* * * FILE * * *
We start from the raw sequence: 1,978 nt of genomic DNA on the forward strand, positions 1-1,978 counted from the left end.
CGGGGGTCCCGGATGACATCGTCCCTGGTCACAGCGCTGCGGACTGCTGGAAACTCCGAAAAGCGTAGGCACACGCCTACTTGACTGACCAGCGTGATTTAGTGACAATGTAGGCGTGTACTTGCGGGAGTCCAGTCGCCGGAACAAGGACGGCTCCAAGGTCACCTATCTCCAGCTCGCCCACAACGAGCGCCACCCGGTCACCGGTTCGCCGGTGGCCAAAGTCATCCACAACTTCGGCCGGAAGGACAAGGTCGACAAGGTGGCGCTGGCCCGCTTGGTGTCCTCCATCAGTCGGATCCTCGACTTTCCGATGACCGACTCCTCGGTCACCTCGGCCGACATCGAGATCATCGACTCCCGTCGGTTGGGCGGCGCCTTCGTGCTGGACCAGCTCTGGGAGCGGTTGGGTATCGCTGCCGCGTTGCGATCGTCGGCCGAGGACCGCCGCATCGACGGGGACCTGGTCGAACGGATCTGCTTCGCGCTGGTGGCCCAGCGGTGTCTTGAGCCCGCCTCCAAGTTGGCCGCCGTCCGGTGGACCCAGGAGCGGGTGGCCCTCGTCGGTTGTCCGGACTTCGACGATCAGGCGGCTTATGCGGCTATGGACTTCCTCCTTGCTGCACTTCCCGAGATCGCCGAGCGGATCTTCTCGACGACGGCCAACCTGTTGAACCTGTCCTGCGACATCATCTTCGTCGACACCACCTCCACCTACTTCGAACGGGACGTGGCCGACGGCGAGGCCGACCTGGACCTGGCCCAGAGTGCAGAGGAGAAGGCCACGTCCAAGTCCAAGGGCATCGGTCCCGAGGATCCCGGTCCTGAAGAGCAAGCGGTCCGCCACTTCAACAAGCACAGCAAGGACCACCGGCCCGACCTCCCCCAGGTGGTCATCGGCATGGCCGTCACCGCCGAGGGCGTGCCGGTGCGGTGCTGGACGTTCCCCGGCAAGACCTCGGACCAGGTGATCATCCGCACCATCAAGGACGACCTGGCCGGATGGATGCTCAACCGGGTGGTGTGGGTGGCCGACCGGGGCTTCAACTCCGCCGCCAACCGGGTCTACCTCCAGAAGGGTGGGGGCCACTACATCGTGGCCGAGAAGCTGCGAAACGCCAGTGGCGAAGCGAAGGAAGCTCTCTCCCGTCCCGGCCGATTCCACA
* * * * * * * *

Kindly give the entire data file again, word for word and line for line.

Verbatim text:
We start from the raw sequence: 1,978 nt of genomic DNA on the forward strand, positions 1-1,978 counted from the left end.
CGGGGGTCCCGGATGACATCGTCCCTGGTCACAGCGCTGCGGACTGCTGGAAACTCCGAAAAGCGTAGGCACACGCCTACTTGACTGACCAGCGTGATTTAGTGACAATGTAGGCGTGTACTTGCGGGAGTCCAGTCGCCGGAACAAGGACGGCTCCAAGGTCACCTATCTCCAGCTCGCCCACAACGAGCGCCACCCGGTCACCGGTTCGCCGGTGGCCAAAGTCATCCACAACTTCGGCCGGAAGGACAAGGTCGACAAGGTGGCGCTGGCCCGCTTGGTGTCCTCCATCAGTCGGATCCTCGACTTTCCGATGACCGACTCCTCGGTCACCTCGGCCGACATCGAGATCATCGACTCCCGTCGGTTGGGCGGCGCCTTCGTGCTGGACCAGCTCTGGGAGCGGTTGGGTATCGCTGCCGCGTTGCGATCGTCGGCCGAGGACCGCCGCATCGACGGGGACCTGGTCGAACGGATCTGCTTCGCGCTGGTGGCCCAGCGGTGTCTTGAGCCCGCCTCCAAGTTGGCCGCCGTCCGGTGGACCCAGGAGCGGGTGGCCCTCGTCGGTTGTCCGGACTTCGACGATCAGGCGGCTTATGCGGCTATGGACTTCCTCCTTGCTGCACTTCCCGAGATCGCCGAGCGGATCTTCTCGACGACGGCCAACCTGTTGAACCTGTCCTGCGACATCATCTTCGTCGACACCACCTCCACCTACTTCGAACGGGACGTGGCCGACGGCGAGGCCGACCTGGACCTGGCCCAGAGTGCAGAGGAGAAGGCCACGTCCAAGTCCAAGGGCATCGGTCCCGAGGATCCCGGTCCTGAAGAGCAAGCGGTCCGCCACTTCAACAAGCACAGCAAGGACCACCGGCCCGACCTCCCCCAGGTGGTCATCGGCATGGCCGTCACCGCCGAGGGCGTGCCGGTGCGGTGCTGGACGTTCCCCGGCAAGACCTCGGACCAGGTGATCATCCGCACCATCAAGGACGACCTGGCCGGATGGATGCTCAACCGGGTGGTGTGGGTGGCCGACCGGGGCTTCAACTCCGCCGCCAACCGGGTCTACCTCCAGAAGGGTGGGGGCCACTACATCGTGGCCGAGAAGCTGCGAAACGCCAGTGGCGAAGCGAAGGAAGCTCTCTCCCGTCCCGGCCGATTCCACA